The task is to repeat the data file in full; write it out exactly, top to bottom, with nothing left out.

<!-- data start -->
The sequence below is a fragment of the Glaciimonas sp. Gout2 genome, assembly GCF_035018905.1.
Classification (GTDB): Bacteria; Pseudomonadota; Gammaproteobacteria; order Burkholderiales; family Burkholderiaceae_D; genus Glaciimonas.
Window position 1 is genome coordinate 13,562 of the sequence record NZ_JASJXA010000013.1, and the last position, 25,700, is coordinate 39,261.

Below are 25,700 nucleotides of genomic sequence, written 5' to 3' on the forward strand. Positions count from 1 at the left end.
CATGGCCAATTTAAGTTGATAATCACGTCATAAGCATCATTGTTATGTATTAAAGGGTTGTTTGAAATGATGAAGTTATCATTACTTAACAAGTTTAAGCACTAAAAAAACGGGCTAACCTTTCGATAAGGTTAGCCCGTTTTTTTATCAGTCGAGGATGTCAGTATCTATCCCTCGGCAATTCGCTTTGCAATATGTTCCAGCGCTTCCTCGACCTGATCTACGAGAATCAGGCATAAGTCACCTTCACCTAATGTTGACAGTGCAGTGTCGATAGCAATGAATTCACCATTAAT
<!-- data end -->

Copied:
The sequence below is a fragment of the Glaciimonas sp. Gout2 genome, assembly GCF_035018905.1.
Classification (GTDB): Bacteria; Pseudomonadota; Gammaproteobacteria; order Burkholderiales; family Burkholderiaceae_D; genus Glaciimonas.
Window position 1 is genome coordinate 13,562 of the sequence record NZ_JASJXA010000013.1, and the last position, 25,700, is coordinate 39,261.

Below are 25,700 nucleotides of genomic sequence, written 5' to 3' on the forward strand. Positions count from 1 at the left end.
CATGGCCAATTTAAGTTGATAATCACGTCATAAGCATCATTGTTATGTATTAAAGGGTTGTTTGAAATGATGAAGTTATCATTACTTAACAAGTTTAAGCACTAAAAAAACGGGCTAACCTTTCGATAAGGTTAGCCCGTTTTTTTATCAGTCGAGGATGTCAGTATCTATCCCTCGGCAATTCGCTTTGCAATATGTTCCAGCGCTTCCTCGACCTGATCTACGAGAATCAGGCATAAGTCACCTTCACCTAATGTTGACAGTGCAGTGTCGATAGCAATGAATTCACCATTAAT